In 2017, U.S. Secretary of Homeland Security John Kelly explained that after separation of children from their family members, the Department of Health and Human Services would take good care of the children “as we deal with their parents.” This project explores how justifying family separation at the U.S. border occurs through two discursive moves. The first move is a call for protection of the border itself from crime, chaos, and terror. That call activates a crimmigration and securitization framework that constructs the border as a wilderness of criminal activity and risk of terrorism. Protecting the border requires prosecuting all who cross without apparent authorization, including parents. The second move is to reframe the relationship between the child and the parent, particularly the mother. It raises questions about the authenticity of the parent and the nature of her parenting. The cauldron of motherhood, crime, and race, then, achieves two transmutations: first, rendering the choices that mothers make into the basis for punitive legal consequences, and second, converting the act of migration into a justification for the state to assume the role of the responsible parent.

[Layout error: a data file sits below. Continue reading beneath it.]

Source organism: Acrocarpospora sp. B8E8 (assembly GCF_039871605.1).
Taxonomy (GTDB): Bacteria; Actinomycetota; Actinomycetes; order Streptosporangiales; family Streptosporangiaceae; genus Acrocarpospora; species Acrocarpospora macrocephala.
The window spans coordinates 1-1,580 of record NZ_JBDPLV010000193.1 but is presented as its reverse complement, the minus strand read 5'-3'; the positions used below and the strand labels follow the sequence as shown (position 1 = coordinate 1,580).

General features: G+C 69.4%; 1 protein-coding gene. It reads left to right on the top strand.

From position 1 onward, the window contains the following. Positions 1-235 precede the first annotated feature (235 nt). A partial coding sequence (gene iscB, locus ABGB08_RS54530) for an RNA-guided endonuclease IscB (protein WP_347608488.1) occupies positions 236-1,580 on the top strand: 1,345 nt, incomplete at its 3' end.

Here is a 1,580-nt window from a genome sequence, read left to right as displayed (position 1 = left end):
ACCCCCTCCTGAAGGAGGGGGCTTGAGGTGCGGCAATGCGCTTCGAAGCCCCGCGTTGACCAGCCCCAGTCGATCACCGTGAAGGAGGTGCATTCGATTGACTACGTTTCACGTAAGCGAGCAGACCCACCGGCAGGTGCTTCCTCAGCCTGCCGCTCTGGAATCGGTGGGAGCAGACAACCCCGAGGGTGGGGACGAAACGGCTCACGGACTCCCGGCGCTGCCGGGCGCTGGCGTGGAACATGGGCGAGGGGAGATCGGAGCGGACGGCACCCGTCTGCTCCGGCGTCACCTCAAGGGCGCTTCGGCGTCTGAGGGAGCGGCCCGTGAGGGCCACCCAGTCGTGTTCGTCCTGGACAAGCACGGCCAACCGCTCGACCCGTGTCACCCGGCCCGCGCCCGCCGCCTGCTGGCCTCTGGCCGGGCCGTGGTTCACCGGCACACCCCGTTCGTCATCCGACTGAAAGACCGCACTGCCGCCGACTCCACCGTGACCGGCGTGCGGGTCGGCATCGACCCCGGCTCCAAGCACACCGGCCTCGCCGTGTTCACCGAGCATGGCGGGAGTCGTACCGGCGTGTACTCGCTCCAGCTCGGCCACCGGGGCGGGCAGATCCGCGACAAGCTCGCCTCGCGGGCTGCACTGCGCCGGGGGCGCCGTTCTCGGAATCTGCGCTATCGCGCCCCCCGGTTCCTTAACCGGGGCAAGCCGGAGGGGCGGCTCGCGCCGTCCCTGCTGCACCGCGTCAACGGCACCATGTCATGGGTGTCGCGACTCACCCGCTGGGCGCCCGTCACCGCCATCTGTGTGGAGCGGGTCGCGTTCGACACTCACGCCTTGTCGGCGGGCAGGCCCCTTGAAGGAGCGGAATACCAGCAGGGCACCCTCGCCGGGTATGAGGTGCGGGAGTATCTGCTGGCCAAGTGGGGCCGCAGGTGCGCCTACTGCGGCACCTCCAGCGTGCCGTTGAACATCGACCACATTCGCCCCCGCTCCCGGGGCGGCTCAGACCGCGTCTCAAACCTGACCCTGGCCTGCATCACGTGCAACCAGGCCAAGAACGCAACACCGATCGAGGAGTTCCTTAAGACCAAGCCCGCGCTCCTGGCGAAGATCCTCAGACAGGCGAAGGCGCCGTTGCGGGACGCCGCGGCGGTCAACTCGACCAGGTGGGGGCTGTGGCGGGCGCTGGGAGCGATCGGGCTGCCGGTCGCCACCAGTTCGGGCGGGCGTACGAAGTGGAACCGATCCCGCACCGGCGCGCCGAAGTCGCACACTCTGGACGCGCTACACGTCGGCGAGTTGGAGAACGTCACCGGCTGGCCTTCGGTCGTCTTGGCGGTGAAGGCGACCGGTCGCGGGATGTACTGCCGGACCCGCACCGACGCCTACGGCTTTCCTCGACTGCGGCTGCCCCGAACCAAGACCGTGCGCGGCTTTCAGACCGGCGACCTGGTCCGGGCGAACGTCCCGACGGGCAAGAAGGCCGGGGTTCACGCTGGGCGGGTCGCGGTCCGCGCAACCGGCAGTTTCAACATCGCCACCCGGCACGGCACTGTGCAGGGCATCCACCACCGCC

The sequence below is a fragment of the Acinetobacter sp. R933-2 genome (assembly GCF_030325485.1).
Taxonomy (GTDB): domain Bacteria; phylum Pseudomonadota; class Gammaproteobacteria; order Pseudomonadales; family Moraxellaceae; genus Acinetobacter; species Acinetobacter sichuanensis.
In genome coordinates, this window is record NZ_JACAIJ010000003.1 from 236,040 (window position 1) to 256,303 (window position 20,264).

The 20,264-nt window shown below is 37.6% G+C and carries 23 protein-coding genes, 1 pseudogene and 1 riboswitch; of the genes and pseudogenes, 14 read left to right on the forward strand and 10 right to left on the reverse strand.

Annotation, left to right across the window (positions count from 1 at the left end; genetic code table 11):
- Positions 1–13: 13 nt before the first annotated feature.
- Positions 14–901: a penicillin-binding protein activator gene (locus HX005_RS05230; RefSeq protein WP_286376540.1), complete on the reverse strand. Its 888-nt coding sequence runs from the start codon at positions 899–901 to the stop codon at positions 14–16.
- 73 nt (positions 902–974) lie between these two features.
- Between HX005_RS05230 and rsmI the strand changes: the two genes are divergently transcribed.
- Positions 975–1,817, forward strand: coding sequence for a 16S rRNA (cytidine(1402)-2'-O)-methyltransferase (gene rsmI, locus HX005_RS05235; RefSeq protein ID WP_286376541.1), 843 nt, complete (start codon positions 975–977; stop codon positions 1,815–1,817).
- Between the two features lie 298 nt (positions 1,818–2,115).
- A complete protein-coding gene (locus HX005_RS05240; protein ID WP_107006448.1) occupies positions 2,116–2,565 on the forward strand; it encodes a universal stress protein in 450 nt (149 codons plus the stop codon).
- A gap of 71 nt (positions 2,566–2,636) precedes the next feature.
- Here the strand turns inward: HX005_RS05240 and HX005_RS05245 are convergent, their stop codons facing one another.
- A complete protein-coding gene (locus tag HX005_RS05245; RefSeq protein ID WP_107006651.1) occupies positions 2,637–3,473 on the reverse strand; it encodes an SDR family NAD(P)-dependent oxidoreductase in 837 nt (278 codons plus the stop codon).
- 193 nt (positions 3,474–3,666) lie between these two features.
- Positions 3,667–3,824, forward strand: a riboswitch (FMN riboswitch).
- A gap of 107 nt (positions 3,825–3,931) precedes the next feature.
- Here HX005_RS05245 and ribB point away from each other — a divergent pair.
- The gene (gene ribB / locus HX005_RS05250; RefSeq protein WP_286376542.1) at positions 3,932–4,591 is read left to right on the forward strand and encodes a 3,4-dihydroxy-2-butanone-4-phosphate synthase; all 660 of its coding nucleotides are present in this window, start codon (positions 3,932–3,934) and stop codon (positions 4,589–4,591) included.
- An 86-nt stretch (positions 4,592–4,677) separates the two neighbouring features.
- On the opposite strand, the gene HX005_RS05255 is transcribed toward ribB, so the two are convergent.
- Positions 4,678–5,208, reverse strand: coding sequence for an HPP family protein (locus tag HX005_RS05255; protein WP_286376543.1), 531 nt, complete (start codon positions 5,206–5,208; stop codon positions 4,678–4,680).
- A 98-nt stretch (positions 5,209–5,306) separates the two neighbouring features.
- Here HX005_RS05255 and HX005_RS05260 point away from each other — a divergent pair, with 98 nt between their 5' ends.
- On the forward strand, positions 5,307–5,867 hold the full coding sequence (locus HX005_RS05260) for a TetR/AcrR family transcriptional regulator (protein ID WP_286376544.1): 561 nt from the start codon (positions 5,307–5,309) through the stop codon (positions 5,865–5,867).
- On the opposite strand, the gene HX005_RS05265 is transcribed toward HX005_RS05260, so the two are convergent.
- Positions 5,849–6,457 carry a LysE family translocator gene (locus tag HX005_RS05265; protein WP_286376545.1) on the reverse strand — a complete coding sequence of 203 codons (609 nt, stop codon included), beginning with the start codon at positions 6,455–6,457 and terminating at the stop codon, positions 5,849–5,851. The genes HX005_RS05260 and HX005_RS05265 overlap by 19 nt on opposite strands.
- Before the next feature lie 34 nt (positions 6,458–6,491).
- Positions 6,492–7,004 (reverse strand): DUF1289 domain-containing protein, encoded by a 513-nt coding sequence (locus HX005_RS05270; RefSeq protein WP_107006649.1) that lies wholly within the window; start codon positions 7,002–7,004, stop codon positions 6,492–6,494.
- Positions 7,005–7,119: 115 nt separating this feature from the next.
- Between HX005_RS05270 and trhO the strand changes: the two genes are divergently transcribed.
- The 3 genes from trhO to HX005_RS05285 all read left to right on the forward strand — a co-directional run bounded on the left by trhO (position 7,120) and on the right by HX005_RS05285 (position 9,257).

This project seeks to explain how official discourse may frame in one legal paradigm such as criminality, while framing out traditional approached such as asylum. Coupled with the Attorney General’s decision to unilaterally revise asylum law in ways that erase established pathways for mothers to seek asylum, humanitarian avenues to authorized migration become invisible.